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how to view 4D-single Image

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mohd akmal masud
mohd akmal masud on 6 Jul 2022
Commented: Walter Roberson on 7 Jul 2022
Walter Roberson
Walter Roberson on 7 Jul 2022
When you represent data, you can encode:
  • one dimension horizontally (x)
  • one dimension vertically (y)
  • one dimension up/down (z); in 2D plots, this can be approximated by using perspective
  • one dimension by color, such as a temperature map overlayed on an object; when using perspective instead of true 3D, then color and perspective can interfere (we use color for depth cues)
Additional potential ways to encode dimensions include:
  • marker size -- negatives not permitted
  • marker shape -- this one is not continuous and so is difficult for humans to understand
  • marker color (interfers with encoding by surface color)
  • transparency -- this one is difficult for humans to understand
To represent four independent dimensions and one dependent dimension, you need five of the above.
In my experience, x, y, z (through perspective), marker color with transparency, and marker size is about the only combination that has a hope of being understood.
N = 20;
xv = linspace(0,2*pi,N);
yv = linspace(-1,1,N);
zv = linspace(0,2,N);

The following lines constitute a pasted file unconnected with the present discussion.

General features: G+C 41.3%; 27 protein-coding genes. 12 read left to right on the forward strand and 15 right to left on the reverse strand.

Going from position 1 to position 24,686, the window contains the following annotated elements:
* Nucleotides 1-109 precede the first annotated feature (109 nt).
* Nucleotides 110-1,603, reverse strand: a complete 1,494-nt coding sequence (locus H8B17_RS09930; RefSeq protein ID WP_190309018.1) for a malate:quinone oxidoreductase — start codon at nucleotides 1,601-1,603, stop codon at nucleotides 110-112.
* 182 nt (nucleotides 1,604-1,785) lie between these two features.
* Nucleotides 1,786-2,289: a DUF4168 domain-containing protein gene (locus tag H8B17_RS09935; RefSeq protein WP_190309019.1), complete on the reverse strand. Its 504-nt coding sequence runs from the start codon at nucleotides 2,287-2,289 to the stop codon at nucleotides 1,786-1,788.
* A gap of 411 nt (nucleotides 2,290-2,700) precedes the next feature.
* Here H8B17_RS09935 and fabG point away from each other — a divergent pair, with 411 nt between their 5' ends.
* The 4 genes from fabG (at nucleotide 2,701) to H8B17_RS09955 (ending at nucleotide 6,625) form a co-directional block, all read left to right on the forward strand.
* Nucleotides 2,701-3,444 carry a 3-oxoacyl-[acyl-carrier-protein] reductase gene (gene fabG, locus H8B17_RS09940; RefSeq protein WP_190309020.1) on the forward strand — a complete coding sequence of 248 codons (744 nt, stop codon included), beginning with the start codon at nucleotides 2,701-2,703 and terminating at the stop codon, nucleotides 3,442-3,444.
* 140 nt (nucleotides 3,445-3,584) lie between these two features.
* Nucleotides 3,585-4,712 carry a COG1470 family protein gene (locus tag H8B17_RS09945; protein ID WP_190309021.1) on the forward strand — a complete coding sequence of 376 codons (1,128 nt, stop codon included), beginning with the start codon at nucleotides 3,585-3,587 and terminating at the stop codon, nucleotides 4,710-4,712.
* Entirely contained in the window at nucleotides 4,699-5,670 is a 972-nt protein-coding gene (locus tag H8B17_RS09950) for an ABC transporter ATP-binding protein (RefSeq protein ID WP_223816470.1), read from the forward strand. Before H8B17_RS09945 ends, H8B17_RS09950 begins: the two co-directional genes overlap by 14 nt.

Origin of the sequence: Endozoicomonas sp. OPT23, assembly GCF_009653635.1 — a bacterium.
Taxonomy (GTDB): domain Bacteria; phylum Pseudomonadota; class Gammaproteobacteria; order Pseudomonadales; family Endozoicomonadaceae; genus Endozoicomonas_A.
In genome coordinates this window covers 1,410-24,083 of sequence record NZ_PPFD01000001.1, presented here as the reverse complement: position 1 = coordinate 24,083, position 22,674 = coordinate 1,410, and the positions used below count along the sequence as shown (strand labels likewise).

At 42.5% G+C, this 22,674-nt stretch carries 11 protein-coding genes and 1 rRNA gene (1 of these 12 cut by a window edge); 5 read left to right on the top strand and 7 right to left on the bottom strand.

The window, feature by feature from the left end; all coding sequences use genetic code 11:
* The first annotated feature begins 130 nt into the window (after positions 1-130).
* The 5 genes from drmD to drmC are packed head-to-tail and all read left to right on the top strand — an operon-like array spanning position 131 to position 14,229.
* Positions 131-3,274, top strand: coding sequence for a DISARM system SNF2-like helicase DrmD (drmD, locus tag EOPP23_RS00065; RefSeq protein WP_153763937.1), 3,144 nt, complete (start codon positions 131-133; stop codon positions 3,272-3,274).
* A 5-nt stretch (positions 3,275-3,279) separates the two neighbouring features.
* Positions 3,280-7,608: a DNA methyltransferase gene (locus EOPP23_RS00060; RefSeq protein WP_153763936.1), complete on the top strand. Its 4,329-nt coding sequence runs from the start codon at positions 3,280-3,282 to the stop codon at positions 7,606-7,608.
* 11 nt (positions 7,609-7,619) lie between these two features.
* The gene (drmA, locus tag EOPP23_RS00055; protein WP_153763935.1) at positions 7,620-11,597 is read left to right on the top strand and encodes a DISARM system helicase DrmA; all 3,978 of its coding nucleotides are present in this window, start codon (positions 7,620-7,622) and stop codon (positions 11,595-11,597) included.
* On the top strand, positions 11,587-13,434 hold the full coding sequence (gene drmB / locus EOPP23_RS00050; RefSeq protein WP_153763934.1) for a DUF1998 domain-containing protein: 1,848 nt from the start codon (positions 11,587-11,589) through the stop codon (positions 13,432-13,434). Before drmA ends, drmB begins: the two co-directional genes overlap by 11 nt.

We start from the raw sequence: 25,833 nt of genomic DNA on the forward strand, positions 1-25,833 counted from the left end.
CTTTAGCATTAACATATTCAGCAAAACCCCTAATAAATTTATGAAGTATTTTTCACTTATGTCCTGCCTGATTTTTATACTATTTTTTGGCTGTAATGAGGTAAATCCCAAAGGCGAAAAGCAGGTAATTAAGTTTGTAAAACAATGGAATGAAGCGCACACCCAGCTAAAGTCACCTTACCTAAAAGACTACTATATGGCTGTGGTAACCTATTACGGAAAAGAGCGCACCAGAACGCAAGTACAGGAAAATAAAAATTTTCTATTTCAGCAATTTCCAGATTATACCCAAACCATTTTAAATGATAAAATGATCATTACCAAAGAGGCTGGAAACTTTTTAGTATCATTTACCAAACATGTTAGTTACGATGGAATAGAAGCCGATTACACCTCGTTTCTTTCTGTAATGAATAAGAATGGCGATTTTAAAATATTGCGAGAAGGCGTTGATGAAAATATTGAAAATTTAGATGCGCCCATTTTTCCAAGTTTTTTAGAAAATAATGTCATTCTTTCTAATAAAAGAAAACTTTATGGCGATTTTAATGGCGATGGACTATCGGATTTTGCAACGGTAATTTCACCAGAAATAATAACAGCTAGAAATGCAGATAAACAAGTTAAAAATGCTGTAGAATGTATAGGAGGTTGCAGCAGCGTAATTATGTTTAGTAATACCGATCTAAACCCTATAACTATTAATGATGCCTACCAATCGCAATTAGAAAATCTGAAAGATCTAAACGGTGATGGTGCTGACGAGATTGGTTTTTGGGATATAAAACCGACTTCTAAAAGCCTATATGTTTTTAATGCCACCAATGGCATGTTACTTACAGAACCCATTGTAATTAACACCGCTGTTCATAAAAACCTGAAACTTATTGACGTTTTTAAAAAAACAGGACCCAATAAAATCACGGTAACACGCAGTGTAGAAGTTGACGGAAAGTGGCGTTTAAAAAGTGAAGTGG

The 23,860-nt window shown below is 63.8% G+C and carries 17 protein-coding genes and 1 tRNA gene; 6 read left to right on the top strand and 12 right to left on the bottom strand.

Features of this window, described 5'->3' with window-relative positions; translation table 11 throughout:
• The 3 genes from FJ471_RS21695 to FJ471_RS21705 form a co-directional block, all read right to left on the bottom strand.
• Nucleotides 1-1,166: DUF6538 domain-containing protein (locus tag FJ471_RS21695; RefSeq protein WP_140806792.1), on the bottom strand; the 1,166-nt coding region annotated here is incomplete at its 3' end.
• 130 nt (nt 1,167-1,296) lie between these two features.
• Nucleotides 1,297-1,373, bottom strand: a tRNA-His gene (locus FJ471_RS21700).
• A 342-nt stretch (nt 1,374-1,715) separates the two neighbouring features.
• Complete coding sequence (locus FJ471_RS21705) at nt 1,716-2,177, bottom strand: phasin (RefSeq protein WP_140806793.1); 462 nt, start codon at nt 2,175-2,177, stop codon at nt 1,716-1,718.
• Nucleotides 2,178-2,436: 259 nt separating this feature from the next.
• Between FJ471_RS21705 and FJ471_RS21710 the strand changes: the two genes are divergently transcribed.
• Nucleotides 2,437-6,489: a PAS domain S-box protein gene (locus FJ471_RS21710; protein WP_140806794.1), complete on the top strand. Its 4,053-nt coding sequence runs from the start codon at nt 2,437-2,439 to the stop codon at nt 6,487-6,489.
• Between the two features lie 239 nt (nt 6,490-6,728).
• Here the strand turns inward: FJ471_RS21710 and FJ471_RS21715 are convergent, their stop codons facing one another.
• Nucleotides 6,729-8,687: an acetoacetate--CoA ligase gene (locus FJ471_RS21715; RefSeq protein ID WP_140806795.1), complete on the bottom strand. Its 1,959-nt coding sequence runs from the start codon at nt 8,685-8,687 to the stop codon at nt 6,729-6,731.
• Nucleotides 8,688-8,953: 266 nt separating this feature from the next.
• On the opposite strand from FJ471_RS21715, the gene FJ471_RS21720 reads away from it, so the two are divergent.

wv = linspace(-pi, pi, N);
[X, Y, Z, W] = ndgrid(xv, yv, zv, wv);
P = sin(3*X + Y) + Y.^3 + exp(-Z.^2) + cos(W);
markersize = 5*(W(:) - min(W(:)) + 5);
markercolor = P(:);
scatter3(X(:), Y(:), Z(:), markersize, markercolor, 'filled', 'MarkerFaceAlpha', 0.3);
c = colorbar(); c.Label.String = 'P';
I don't think the markersize representation can be said to work out there.
... And, besides, with there being a grid of X Y Z W, there are multiple W values for each particular (X, Y, Z) triple, so you are trying to distinguish a dimension of values according to the size of different markers that are all overlayed at the same X Y Z position. I think that is unlikely to be understandable at the best of times. Perhaps if you happened to be working with a scattered points rather than a regular grid... but you are not, you are working with a grid.
You can play with exactly which dimension is encoded which way, but you end up with the fundamental problem of having multiple points (corresponding to the W dimension) at the same (X, Y, Z).
Unless you can somehow figure out a way to encode the W dimension as a sort of second perspective, you have fundamental problems making something comprehendable.
Walter Roberson
Walter Roberson on 7 Jul 2022
A common work-around for these issues is to represent one of the dimensions as time -- that is, to create an animation.

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Answers (1)

Constantino Carlos Reyes-Aldasoro
Edited: Walter Roberson on 7 Jul 2022
It depends very much what you want and where you data comes from. A 4D data set may be a 3D + time data set and thus you could display partially your data by selecting just some 2Ds, for example
and change the dimensions to see other slices. Now, that is limited and will not allow you to analyse volumes or other interesting things. I have written a book about Matlab for image processing and in the last chapter there is a section about 3D graphics. Have a look:
PS you may need access from your institution to view the chapters.


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